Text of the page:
I had one track left and discovered that entire audio from the immortal Ed Wood classic was available as one download! The sound bytes on this alone make the entire trip to eMusic worthwhile. “Perhaps, on your way home, someone will pass you in the dark, and you will never know it... for they will be from outer space.”


If anyone else takes advantage of this, let us know what you downloaded, so you can be mock- … er, celebrated.

4 Comments:

Anonymous Paul C said...

Paul here. Do they still ask you for a credit card #, and is there a software download? Those were the main reasons I never bothered with eMusic in the past.

Nice score on Plan 9--I have that CD, but I'd actually hoped it was an album of library tracks that you picked up recently rather than just the audio portion of the film. I keep thinking I should upload the file and cut the 70+ minute song into 5 minute chunks to amke it a little more listenable.

8:47 AM

 
Blogger Dave said...

Yes, they ask for a credit card number, but all you have to do is cancel the account once you've got your 50 songs (within two weeks). I snagged all 50 in one swoop and killed it.

And they do provide a program to download 'em, which loads in a few seconds and can be deleted from your desktop when done.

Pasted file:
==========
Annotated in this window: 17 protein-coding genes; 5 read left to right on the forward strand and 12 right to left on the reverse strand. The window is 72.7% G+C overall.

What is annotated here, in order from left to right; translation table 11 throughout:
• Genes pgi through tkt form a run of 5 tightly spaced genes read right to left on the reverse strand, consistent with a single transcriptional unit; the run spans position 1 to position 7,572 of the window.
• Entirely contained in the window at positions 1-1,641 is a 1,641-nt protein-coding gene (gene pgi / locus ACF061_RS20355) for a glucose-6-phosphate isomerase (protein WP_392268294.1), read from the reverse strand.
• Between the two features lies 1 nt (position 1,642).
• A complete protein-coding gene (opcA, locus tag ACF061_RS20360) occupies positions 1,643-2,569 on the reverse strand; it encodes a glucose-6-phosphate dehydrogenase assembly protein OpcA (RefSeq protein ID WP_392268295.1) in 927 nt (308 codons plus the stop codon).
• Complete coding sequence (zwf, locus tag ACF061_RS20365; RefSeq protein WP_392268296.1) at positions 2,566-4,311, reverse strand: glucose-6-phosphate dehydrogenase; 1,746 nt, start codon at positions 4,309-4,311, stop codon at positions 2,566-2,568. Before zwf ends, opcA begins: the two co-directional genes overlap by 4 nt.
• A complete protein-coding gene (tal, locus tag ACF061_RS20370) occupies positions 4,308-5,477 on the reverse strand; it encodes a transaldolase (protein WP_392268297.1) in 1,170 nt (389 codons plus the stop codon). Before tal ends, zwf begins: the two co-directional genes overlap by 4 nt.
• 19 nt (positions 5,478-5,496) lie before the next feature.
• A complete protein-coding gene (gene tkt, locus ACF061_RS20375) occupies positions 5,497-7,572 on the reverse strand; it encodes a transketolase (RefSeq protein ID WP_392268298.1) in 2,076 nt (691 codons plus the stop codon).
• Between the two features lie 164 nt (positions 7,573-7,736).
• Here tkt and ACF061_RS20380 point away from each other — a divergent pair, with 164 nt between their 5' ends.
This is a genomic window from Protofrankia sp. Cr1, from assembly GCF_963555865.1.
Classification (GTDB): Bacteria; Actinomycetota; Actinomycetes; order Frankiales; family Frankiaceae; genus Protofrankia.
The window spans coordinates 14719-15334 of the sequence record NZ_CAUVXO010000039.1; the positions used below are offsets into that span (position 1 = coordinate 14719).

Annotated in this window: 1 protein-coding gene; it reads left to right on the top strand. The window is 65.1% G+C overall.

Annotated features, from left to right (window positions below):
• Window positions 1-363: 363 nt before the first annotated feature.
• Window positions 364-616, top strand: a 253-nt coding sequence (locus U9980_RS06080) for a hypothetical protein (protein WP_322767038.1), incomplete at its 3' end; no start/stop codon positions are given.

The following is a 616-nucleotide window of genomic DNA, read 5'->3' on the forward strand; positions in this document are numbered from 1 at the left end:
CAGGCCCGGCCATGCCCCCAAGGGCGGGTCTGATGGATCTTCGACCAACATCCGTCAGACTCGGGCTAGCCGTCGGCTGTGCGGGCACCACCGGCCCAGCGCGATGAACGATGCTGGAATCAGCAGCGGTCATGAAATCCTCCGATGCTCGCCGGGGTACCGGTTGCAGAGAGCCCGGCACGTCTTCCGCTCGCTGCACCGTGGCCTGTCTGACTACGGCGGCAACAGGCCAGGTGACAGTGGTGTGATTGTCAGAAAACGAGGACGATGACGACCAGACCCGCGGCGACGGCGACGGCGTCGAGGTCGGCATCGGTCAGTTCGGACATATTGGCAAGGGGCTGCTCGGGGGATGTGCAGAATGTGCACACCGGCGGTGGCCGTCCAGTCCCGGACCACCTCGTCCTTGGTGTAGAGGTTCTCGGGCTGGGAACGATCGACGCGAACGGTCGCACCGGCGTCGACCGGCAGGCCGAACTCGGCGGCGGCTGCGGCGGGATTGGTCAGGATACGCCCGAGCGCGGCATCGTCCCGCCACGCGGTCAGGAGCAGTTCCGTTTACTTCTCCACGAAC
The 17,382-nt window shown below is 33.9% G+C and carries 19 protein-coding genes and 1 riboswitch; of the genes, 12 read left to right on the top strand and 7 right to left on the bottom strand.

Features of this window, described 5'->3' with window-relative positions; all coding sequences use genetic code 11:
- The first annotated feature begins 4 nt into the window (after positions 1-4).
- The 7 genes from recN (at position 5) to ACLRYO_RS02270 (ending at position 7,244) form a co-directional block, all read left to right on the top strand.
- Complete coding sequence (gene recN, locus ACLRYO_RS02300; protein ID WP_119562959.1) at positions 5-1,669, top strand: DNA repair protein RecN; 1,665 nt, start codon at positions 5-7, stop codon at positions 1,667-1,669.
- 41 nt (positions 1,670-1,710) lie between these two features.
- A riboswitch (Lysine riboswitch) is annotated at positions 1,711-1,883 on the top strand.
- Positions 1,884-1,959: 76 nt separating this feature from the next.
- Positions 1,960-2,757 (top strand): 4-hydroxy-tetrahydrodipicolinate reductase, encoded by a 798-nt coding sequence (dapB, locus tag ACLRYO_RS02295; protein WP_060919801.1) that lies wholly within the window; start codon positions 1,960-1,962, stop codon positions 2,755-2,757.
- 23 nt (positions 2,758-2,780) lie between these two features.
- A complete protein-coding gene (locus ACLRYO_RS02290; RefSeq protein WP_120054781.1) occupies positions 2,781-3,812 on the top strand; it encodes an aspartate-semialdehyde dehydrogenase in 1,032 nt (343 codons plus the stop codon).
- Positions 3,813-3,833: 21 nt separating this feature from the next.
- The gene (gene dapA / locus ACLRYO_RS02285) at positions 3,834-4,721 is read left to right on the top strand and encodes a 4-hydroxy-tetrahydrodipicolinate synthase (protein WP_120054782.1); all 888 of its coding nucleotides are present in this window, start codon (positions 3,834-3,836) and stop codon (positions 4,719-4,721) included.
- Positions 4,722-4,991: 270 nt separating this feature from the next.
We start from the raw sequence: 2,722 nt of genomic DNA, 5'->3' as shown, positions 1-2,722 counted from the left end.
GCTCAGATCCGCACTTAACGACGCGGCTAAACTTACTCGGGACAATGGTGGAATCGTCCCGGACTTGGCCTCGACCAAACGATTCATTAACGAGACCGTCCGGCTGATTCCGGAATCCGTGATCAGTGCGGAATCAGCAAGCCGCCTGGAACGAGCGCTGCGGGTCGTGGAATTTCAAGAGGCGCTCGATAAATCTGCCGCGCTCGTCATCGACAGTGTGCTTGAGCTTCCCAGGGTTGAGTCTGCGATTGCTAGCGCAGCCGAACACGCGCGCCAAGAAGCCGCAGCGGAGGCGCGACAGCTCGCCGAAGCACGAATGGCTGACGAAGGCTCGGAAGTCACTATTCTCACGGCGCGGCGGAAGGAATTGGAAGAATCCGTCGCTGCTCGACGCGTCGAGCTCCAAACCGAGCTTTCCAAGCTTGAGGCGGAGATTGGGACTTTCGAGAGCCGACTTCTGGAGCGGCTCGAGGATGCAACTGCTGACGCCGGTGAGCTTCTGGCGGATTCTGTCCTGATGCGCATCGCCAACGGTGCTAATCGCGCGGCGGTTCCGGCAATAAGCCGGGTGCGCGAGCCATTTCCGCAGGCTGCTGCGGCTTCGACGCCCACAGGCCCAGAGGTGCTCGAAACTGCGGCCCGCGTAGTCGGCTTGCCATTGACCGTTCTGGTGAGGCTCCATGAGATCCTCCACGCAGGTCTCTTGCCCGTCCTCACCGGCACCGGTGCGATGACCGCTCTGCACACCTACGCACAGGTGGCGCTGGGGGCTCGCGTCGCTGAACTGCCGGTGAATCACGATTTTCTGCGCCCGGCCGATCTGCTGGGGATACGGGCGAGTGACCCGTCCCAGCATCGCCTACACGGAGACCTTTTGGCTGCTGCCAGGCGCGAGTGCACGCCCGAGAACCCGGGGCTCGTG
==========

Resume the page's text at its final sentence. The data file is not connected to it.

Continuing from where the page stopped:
9:28 AM

 
Blogger Superdude said...

Johnny Cash songs have very little copy protection.

3:53 PM

 
Anonymous Paul C said...

Well, I did the eMusic thing yesterday.

Got:
Don Caballero - What Burns Never Returns: late 90s math
rock. Never got into these guys at the time, which is
strange cause they're pretty great.

The Dukes of Hamburg - Some Folks: I've wanted this for a
while but it's out of print. 60s-style faux-British garage
band who dress up like knights when they play. Lots of fun.

Oblivians - Popular Favorites: Meant to pick this up for
years. Memphis bluesy garage.

Quintron - Are You Ready for an Organ Solo?: Again, meant to get this
for a while. Crazy organist from New Orleans who invented a drum machine
called the Drum Buddy that is light activated. Incredible. I've seen him
live twice, amazing shows.

Hella - Bitches Ain't Shit But Good People EP: Only had a
few tracks left, so got this EP from my new fave band,
totally wild math rock-y instrumental band with analog blips and bloops.

I'm actually considering staying on eMusic for a little
while to get some older stuff I missed on Matador, Fat
Possum, Touch & Go, etc. They have a really big catalogue now--last time
I looked at it, it was not that impressive. $10 a month isn't that bad
if I can grab 3-4 albums. Not sure, just thinking about it.

10:02 AM